Al-Nābighah (النابغة الذبياني), al-Nābighah al-Dhubiyānī, or Nābighah al-Dhubyānī; real name Ziyad ibn Muawiyah (c. 535 – c. 604); was one of the last Arabian poets of pre-Islamic times. "Al-Nabigha" means "genius" in Arabic.
His tribe, the Banu Dhubyan, belonged to the district near Mecca, but he spent most of his time at the courts of Hirah and Ghassan. In Hira he remained under Mundhir III, and then his successor in 562.
After a sojourn at the court of Ghassan, he returned to Hirah under Numan III. Owing to his verses written about the Queen he was compelled to flee to Ghassan, but returned ca., 600. When Numan died five years later he withdrew to his own tribe.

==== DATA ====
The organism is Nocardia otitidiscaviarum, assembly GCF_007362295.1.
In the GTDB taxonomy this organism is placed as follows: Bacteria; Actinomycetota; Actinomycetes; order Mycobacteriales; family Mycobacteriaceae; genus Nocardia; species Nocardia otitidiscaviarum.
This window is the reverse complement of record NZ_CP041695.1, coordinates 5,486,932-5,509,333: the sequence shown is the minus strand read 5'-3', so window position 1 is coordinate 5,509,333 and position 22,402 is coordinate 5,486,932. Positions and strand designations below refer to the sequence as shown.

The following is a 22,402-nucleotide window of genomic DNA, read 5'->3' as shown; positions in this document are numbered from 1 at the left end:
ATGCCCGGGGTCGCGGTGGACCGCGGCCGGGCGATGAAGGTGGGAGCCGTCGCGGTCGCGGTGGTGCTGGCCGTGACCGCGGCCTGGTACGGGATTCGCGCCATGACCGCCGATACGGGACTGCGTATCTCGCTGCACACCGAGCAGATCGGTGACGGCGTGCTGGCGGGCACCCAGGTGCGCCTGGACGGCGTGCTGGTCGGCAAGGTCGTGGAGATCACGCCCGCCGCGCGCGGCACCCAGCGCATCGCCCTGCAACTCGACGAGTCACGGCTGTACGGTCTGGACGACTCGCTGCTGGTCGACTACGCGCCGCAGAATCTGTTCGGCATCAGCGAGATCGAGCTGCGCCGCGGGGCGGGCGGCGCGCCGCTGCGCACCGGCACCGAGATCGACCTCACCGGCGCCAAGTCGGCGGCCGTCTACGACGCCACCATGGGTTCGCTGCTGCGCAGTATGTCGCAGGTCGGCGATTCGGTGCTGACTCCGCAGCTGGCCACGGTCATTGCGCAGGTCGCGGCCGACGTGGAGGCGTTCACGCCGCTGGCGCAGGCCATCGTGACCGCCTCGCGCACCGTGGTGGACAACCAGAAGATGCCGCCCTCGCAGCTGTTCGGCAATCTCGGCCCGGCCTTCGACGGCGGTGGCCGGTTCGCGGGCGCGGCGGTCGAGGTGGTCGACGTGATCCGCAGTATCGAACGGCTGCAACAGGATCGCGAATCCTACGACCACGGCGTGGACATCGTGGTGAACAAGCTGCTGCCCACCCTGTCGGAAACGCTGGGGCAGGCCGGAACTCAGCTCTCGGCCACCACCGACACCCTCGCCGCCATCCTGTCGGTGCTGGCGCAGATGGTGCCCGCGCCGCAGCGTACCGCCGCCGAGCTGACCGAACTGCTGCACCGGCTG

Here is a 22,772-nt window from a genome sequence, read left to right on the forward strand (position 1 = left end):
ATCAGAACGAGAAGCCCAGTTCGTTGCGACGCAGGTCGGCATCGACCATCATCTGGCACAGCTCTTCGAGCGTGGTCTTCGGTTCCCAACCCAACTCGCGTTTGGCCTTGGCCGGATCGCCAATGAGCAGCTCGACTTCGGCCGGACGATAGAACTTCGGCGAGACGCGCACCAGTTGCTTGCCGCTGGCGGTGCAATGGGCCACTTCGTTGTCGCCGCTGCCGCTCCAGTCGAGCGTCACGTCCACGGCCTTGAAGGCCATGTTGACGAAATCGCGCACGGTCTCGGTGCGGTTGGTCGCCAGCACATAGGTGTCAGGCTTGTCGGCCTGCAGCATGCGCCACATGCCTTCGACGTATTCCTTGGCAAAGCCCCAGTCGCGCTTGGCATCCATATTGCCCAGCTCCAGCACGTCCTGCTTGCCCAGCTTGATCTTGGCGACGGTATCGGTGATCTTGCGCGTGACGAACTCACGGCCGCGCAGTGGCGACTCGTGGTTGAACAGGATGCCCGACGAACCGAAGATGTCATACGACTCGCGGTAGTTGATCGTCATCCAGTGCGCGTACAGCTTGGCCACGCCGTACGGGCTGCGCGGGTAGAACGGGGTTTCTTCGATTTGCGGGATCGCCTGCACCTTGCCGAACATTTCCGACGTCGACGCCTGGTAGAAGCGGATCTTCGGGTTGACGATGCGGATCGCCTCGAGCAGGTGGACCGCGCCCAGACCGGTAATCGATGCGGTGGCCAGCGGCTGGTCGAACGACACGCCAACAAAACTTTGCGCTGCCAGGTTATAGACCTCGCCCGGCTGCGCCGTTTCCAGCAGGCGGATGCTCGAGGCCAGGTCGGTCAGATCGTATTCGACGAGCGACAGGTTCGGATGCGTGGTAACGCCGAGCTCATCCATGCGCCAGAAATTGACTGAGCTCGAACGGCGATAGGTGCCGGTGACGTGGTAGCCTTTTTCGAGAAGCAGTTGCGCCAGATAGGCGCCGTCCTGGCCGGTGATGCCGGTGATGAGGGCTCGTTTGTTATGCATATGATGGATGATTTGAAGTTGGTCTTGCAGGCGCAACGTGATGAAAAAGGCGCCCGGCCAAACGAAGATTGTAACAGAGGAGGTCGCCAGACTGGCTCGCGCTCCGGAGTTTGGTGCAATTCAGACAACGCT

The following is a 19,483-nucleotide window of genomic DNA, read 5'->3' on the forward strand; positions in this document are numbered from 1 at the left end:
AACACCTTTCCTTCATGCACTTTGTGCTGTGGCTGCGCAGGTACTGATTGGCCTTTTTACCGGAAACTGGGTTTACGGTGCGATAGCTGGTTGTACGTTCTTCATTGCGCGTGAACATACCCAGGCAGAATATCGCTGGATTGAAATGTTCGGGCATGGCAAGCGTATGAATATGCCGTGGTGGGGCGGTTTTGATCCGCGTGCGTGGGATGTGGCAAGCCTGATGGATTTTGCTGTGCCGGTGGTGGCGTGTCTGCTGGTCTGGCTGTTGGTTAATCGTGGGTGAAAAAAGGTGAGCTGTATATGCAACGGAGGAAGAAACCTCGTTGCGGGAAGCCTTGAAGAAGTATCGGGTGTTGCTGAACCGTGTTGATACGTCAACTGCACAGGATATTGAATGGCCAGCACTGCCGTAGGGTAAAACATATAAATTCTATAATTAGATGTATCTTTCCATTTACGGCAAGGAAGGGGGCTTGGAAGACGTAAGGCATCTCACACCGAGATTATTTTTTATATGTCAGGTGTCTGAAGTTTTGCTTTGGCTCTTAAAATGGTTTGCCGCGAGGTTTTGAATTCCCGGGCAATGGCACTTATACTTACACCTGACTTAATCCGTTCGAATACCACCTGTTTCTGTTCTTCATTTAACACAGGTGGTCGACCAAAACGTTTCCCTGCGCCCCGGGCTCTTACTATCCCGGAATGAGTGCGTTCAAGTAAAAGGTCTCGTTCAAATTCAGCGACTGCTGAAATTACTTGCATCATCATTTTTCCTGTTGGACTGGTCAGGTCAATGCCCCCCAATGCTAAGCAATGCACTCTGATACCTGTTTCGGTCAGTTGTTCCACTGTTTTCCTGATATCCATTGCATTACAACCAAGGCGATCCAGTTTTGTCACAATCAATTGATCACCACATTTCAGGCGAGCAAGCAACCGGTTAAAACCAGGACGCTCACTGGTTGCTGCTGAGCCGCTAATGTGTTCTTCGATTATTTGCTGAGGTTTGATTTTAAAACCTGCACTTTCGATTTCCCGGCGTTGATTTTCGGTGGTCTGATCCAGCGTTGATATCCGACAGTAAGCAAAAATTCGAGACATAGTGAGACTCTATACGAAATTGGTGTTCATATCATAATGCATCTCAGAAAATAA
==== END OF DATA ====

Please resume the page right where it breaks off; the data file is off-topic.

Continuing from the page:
His date-of-death is uncertain, but seems to predate Islam. His poems consist largely of eulogies and satires, and are concerned with the strife of Hirah and Ghassan, and of the Banu Abs and the Banu Dhubyan. He is one of the six eminent pre-Islamic poets whose poems were collected before the middle of the 2nd century of Islam, and have been regarded as the standard of Arabic poetry; some writers consider him the first of the six. These poets have written long poems comparable to epic poems, known as Muʿallaqat (معلقات) since they were hung on the walls of the Kaaba for all to admire and read.
His poems were edited by Wilhelm Ahlwardt in the Diwans of the Six Ancient Arabic Poets (London, 1870), and separately by H. Derenbourg (Paris, 1869, a reprint from the Journal asiatique for 1868).